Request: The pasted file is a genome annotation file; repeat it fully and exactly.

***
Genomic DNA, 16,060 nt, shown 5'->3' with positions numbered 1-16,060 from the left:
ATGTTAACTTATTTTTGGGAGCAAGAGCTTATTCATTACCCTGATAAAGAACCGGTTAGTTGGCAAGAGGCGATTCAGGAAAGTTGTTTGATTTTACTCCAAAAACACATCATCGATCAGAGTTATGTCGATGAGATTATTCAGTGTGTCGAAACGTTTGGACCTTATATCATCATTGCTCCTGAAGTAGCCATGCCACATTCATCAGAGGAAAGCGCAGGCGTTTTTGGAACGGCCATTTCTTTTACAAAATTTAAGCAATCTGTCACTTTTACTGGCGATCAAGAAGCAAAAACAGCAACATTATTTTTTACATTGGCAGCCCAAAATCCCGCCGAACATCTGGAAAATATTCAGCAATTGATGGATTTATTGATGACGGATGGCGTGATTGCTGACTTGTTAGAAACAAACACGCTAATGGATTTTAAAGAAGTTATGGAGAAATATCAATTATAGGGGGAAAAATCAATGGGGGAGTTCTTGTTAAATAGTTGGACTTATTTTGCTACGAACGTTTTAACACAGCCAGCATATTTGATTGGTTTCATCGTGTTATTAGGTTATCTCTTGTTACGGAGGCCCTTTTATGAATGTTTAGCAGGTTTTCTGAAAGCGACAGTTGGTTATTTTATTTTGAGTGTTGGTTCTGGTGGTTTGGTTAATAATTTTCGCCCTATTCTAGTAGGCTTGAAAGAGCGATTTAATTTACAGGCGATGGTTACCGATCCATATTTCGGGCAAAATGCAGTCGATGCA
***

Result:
Genomic DNA, 16,060 nt, shown 5'->3' with positions numbered 1-16,060 from the left:
ATGTTAACTTATTTTTGGGAGCAAGAGCTTATTCATTACCCTGATAAAGAACCGGTTAGTTGGCAAGAGGCGATTCAGGAAAGTTGTTTGATTTTACTCCAAAAACACATCATCGATCAGAGTTATGTCGATGAGATTATTCAGTGTGTCGAAACGTTTGGACCTTATATCATCATTGCTCCTGAAGTAGCCATGCCACATTCATCAGAGGAAAGCGCAGGCGTTTTTGGAACGGCCATTTCTTTTACAAAATTTAAGCAATCTGTCACTTTTACTGGCGATCAAGAAGCAAAAACAGCAACATTATTTTTTACATTGGCAGCCCAAAATCCCGCCGAACATCTGGAAAATATTCAGCAATTGATGGATTTATTGATGACGGATGGCGTGATTGCTGACTTGTTAGAAACAAACACGCTAATGGATTTTAAAGAAGTTATGGAGAAATATCAATTATAGGGGGAAAAATCAATGGGGGAGTTCTTGTTAAATAGTTGGACTTATTTTGCTACGAACGTTTTAACACAGCCAGCATATTTGATTGGTTTCATCGTGTTATTAGGTTATCTCTTGTTACGGAGGCCCTTTTATGAATGTTTAGCAGGTTTTCTGAAAGCGACAGTTGGTTATTTTATTTTGAGTGTTGGTTCTGGTGGTTTGGTTAATAATTTTCGCCCTATTCTAGTAGGCTTGAAAGAGCGATTTAATTTACAGGCGATGGTTACCGATCCATATTTCGGGCAAAATGCAGTCGATGCA